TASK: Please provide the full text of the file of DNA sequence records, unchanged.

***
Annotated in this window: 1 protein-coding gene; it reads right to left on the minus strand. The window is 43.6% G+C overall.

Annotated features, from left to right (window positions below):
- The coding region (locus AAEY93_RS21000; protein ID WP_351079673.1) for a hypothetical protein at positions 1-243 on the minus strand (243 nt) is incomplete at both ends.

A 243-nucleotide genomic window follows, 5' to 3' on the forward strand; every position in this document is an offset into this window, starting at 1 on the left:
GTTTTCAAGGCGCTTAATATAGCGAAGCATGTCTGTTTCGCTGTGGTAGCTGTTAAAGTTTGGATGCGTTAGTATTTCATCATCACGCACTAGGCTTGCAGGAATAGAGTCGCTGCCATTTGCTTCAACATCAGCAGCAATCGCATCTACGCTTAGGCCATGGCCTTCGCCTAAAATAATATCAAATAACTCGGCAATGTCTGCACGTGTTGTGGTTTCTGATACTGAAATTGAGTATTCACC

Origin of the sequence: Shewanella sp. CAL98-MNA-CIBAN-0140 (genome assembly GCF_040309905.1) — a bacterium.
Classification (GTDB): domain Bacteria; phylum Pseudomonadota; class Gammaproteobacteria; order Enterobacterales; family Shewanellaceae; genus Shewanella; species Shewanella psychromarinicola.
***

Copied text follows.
Annotated in this window: 1 protein-coding gene; it reads right to left on the minus strand. The window is 43.6% G+C overall.

Annotated features, from left to right (window positions below):
- The coding region (locus AAEY93_RS21000; protein ID WP_351079673.1) for a hypothetical protein at positions 1-243 on the minus strand (243 nt) is incomplete at both ends.

A 243-nucleotide genomic window follows, 5' to 3' on the forward strand; every position in this document is an offset into this window, starting at 1 on the left:
GTTTTCAAGGCGCTTAATATAGCGAAGCATGTCTGTTTCGCTGTGGTAGCTGTTAAAGTTTGGATGCGTTAGTATTTCATCATCACGCACTAGGCTTGCAGGAATAGAGTCGCTGCCATTTGCTTCAACATCAGCAGCAATCGCATCTACGCTTAGGCCATGGCCTTCGCCTAAAATAATATCAAATAACTCGGCAATGTCTGCACGTGTTGTGGTTTCTGATACTGAAATTGAGTATTCACC

Origin of the sequence: Shewanella sp. CAL98-MNA-CIBAN-0140 (genome assembly GCF_040309905.1) — a bacterium.
Classification (GTDB): domain Bacteria; phylum Pseudomonadota; class Gammaproteobacteria; order Enterobacterales; family Shewanellaceae; genus Shewanella; species Shewanella psychromarinicola.